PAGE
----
This vignette focuses on what happens when you push the “Run Simulation” button on the Actions tab.

Setting up and running simulations are asynchronous activities

Simulations, particularly forward-time simulations, are time consuming. skeleSimGUI() was designed so that while a simulation is running, a user can edit the same simulation parameters to set up a new run, open or create a completely different simulation parameter set, or visualize the results of a previously run simulation.

Each simulation runs in its own independent R session

This asynchrony is achieved by spawning a new R process for each simulation. In addition, skeleSimGUI() does not wait for the newly spawned process to finish. While this prevents the interface from halting during simulations, it does require the user to look for output files in the “root simulation directory”.

File inputs and outputs

The newly spawned R process executes in the “root simulation directory” specified on the Actions tab. During a simulation, working files are written to a subdirectory specified on the general parameters tab. Changing this subdirectory tab allows a user to launch as many simulations as their computer can accommodate and the different simulations will not write over each other's files. The input, output, and R code that uses and produces them is saved to the “root simulation directory”.

File names

the filename prefix format for all skeleSim files produced during simulation has the following format: '' where 'title' is specified on the general configuration tab and the rest are calculated from the system clock.

R script

The R script is a self-contained R script that loads the appropriate libraries, loads data runs a simulation and analysis and then saves the results. Here is an example. The comments have been added to provide clarity. The skelesim class saved in the input and output files is called 'ssClass'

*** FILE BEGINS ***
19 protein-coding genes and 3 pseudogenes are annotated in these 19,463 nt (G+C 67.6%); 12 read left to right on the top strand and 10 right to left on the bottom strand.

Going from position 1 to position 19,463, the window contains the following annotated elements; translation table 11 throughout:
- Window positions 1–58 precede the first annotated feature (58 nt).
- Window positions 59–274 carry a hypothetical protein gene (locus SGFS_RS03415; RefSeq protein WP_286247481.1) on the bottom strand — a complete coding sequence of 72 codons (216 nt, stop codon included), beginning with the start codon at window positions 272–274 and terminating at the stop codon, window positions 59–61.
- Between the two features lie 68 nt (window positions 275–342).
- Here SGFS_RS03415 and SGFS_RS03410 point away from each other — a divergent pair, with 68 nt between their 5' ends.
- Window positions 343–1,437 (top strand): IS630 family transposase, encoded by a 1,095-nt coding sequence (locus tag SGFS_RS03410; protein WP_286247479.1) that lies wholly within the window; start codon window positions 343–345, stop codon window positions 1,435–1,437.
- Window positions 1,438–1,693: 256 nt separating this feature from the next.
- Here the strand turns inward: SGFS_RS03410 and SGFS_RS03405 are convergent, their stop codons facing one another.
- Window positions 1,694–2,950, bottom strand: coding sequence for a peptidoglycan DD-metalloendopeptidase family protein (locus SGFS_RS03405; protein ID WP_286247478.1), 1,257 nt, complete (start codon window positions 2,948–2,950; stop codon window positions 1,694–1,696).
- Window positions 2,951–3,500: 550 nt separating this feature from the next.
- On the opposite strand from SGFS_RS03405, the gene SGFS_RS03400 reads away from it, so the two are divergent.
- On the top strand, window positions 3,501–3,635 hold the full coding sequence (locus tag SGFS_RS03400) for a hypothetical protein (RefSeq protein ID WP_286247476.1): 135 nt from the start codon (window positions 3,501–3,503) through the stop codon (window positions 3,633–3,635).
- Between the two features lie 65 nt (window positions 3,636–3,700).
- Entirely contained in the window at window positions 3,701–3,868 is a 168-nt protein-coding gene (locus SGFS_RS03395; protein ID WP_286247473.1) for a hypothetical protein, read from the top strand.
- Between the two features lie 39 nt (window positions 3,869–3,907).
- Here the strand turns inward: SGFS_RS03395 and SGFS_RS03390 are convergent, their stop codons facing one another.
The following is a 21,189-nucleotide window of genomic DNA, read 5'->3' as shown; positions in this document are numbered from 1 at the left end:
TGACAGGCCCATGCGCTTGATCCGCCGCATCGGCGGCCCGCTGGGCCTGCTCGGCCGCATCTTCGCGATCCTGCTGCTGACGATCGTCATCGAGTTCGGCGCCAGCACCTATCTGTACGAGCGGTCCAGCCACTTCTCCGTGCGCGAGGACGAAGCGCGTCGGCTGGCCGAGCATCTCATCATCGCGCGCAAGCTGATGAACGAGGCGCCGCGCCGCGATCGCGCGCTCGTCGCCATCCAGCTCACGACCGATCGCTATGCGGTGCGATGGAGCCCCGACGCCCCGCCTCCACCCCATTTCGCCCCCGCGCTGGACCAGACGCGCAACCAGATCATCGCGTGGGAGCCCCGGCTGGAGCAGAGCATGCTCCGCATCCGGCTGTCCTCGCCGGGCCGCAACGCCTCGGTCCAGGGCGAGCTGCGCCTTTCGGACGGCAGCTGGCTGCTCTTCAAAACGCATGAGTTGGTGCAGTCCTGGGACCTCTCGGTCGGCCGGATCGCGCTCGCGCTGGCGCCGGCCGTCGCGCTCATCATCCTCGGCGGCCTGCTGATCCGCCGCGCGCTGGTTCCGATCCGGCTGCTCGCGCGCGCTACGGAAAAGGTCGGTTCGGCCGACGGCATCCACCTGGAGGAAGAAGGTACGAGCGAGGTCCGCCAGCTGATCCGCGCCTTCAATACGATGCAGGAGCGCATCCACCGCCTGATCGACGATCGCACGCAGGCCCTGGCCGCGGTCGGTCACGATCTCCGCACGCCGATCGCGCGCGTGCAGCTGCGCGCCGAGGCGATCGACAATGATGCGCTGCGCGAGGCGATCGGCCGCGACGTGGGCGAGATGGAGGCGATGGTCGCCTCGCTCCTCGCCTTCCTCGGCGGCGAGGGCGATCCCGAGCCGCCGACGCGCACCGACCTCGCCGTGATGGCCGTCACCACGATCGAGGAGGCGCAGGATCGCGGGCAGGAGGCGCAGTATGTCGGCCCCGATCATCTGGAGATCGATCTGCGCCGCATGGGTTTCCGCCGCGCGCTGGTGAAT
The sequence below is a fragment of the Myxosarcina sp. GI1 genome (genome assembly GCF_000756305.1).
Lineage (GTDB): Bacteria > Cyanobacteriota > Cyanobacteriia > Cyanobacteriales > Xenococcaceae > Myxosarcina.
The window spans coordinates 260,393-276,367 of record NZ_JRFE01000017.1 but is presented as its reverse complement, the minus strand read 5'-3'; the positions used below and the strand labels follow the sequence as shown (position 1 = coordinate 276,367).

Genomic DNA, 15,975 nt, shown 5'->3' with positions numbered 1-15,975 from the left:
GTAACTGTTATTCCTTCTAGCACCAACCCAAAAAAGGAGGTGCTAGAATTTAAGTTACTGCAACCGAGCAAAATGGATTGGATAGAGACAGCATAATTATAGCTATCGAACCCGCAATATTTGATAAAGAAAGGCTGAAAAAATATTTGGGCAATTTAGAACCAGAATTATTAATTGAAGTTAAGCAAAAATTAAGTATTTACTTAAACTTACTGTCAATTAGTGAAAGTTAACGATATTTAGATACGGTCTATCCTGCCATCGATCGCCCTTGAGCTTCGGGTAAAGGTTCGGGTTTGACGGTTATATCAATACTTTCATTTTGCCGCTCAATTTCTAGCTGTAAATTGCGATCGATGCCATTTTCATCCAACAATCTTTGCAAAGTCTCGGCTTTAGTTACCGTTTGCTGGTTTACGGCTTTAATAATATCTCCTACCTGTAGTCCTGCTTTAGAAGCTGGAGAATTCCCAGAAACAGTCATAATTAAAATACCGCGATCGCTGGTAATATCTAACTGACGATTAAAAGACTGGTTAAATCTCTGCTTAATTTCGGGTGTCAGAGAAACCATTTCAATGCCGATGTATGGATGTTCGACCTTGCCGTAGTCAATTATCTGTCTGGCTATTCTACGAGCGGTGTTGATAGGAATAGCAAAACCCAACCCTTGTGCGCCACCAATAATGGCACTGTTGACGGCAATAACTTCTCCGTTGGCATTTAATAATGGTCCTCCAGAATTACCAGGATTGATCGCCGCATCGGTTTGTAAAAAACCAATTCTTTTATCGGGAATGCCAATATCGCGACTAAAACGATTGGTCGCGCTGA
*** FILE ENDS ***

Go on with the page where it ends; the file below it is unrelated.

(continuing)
setwd('/home/astrand/tmp') # this is the "root simulation directory" set on the actions tab
load('title.20160413.1623.1182.params.rdata') #input data
ssClass <- runSim(ssClass) #simulate and analyze
save(ssClass, file = 'title.20160413.1623.1182.skeleSim.out.rdata') #save the output

input file

The input file is an R binary format file that contains a skeleSim class object. This file is usually created by the skeleSimGUI() interface, but any process that creates a valid object could create this file.

output file

The output file has the exact same structure as the input file. Some slots that are NULL in a newly created input file have results in them, most importantly the slot “analysis.results” which contains 3 dimensional arrays that hold results of summary statistics calculations per simulation rep.

Using the output

The output file can be read into the skeleSimGUI() and the results can be visualized. Furthermore, this also reads simulation parameters into a skeleSimGUI() session where they can be altered and a new simulation run.

Running a simulation 'by hand'

Once skeleSimGUI() runs a simulation the relevant R script like the one above is available on disk. All the user has to do is source it into an R session and the simulation will run again.


An alternative would be to load the params file by hand and run the simulation:

ssClass <- runSim(ssClass) #run simulation.  now results are stored in ssClass@analysis.results


Common problems include:

  1. Not specifying the root simulation directory Depending on the operating system, your results will appear in some form of your home directory which might be an unexpected location

  2. Simulation not completing Because it is happening in the simulator softwares, this one is much more difficult to resolve. You know there is a problem when no output file appears in the simulation directory. An obvious first step to troubleshoot is to check te log file. Second, source the R script into a running R session and look for error messages. In addition, the simulation subdirectory might include information on what happened. You can also use the “save input files for each scenario” button on the actions tab. This will create an input file for a simulator and you may be able to run that file and look for errors.